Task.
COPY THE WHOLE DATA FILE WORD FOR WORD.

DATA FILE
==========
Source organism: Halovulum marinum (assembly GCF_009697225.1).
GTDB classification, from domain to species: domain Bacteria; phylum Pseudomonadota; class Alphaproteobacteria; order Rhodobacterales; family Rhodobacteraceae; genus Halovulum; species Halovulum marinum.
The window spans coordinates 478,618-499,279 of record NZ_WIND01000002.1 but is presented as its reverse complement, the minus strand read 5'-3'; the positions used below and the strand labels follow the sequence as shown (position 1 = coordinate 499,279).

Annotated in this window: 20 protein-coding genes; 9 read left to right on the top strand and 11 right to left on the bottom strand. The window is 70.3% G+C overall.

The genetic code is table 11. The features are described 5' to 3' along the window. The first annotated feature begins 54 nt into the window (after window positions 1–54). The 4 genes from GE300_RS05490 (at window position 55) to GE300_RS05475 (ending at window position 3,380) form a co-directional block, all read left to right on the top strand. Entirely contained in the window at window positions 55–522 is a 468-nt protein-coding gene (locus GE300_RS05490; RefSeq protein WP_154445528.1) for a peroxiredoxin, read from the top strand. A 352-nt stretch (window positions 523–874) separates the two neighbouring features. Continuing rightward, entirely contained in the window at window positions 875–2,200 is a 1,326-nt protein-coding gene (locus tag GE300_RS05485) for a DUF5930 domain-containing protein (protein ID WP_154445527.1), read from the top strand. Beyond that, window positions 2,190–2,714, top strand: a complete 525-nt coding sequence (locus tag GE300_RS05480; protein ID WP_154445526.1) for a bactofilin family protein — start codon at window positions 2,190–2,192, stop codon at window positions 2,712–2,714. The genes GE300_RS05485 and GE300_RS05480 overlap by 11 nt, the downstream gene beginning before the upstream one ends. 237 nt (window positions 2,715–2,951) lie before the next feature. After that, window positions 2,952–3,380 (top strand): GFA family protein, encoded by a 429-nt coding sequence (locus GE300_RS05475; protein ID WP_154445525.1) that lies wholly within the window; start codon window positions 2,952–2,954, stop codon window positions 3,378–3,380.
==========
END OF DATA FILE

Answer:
Source organism: Halovulum marinum (assembly GCF_009697225.1).
GTDB classification, from domain to species: domain Bacteria; phylum Pseudomonadota; class Alphaproteobacteria; order Rhodobacterales; family Rhodobacteraceae; genus Halovulum; species Halovulum marinum.
The window spans coordinates 478,618-499,279 of record NZ_WIND01000002.1 but is presented as its reverse complement, the minus strand read 5'-3'; the positions used below and the strand labels follow the sequence as shown (position 1 = coordinate 499,279).

Annotated in this window: 20 protein-coding genes; 9 read left to right on the top strand and 11 right to left on the bottom strand. The window is 70.3% G+C overall.

The genetic code is table 11. The features are described 5' to 3' along the window. The first annotated feature begins 54 nt into the window (after window positions 1–54). The 4 genes from GE300_RS05490 (at window position 55) to GE300_RS05475 (ending at window position 3,380) form a co-directional block, all read left to right on the top strand. Entirely contained in the window at window positions 55–522 is a 468-nt protein-coding gene (locus GE300_RS05490; RefSeq protein WP_154445528.1) for a peroxiredoxin, read from the top strand. A 352-nt stretch (window positions 523–874) separates the two neighbouring features. Continuing rightward, entirely contained in the window at window positions 875–2,200 is a 1,326-nt protein-coding gene (locus tag GE300_RS05485) for a DUF5930 domain-containing protein (protein ID WP_154445527.1), read from the top strand. Beyond that, window positions 2,190–2,714, top strand: a complete 525-nt coding sequence (locus tag GE300_RS05480; protein ID WP_154445526.1) for a bactofilin family protein — start codon at window positions 2,190–2,192, stop codon at window positions 2,712–2,714. The genes GE300_RS05485 and GE300_RS05480 overlap by 11 nt, the downstream gene beginning before the upstream one ends. 237 nt (window positions 2,715–2,951) lie before the next feature. After that, window positions 2,952–3,380 (top strand): GFA family protein, encoded by a 429-nt coding sequence (locus GE300_RS05475; protein ID WP_154445525.1) that lies wholly within the window; start codon window positions 2,952–2,954, stop codon window positions 3,378–3,380.